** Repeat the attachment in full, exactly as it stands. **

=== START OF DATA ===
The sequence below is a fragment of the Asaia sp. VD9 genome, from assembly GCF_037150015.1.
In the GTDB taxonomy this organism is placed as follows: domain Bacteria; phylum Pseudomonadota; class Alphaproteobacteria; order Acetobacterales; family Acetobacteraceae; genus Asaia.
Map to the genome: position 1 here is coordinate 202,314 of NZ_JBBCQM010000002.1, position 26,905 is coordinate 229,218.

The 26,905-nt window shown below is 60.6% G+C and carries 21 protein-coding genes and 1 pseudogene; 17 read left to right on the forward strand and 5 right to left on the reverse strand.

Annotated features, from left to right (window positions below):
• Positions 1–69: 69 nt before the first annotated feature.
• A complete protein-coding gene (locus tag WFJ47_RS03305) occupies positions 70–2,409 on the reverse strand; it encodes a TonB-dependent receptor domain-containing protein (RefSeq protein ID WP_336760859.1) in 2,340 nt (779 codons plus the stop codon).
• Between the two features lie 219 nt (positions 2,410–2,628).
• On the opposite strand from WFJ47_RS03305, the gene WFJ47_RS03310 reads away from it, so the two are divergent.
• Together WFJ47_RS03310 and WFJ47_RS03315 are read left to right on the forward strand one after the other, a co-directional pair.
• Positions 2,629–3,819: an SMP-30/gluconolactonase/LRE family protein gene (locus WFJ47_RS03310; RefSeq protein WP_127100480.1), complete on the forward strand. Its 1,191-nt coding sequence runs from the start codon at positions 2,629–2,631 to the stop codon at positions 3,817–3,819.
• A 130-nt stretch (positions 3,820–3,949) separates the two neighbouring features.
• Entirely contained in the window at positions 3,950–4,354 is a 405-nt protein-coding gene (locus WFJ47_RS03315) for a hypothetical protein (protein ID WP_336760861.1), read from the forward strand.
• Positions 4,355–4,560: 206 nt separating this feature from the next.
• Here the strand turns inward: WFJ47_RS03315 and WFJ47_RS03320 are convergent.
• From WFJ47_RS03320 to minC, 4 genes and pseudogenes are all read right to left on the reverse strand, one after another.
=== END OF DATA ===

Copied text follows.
The sequence below is a fragment of the Asaia sp. VD9 genome, from assembly GCF_037150015.1.
In the GTDB taxonomy this organism is placed as follows: domain Bacteria; phylum Pseudomonadota; class Alphaproteobacteria; order Acetobacterales; family Acetobacteraceae; genus Asaia.
Map to the genome: position 1 here is coordinate 202,314 of NZ_JBBCQM010000002.1, position 26,905 is coordinate 229,218.

The 26,905-nt window shown below is 60.6% G+C and carries 21 protein-coding genes and 1 pseudogene; 17 read left to right on the forward strand and 5 right to left on the reverse strand.

Annotated features, from left to right (window positions below):
• Positions 1–69: 69 nt before the first annotated feature.
• A complete protein-coding gene (locus tag WFJ47_RS03305) occupies positions 70–2,409 on the reverse strand; it encodes a TonB-dependent receptor domain-containing protein (RefSeq protein ID WP_336760859.1) in 2,340 nt (779 codons plus the stop codon).
• Between the two features lie 219 nt (positions 2,410–2,628).
• On the opposite strand from WFJ47_RS03305, the gene WFJ47_RS03310 reads away from it, so the two are divergent.
• Together WFJ47_RS03310 and WFJ47_RS03315 are read left to right on the forward strand one after the other, a co-directional pair.
• Positions 2,629–3,819: an SMP-30/gluconolactonase/LRE family protein gene (locus WFJ47_RS03310; RefSeq protein WP_127100480.1), complete on the forward strand. Its 1,191-nt coding sequence runs from the start codon at positions 2,629–2,631 to the stop codon at positions 3,817–3,819.
• A 130-nt stretch (positions 3,820–3,949) separates the two neighbouring features.
• Entirely contained in the window at positions 3,950–4,354 is a 405-nt protein-coding gene (locus WFJ47_RS03315) for a hypothetical protein (protein ID WP_336760861.1), read from the forward strand.
• Positions 4,355–4,560: 206 nt separating this feature from the next.
• Here the strand turns inward: WFJ47_RS03315 and WFJ47_RS03320 are convergent.
• From WFJ47_RS03320 to minC, 4 genes and pseudogenes are all read right to left on the reverse strand, one after another.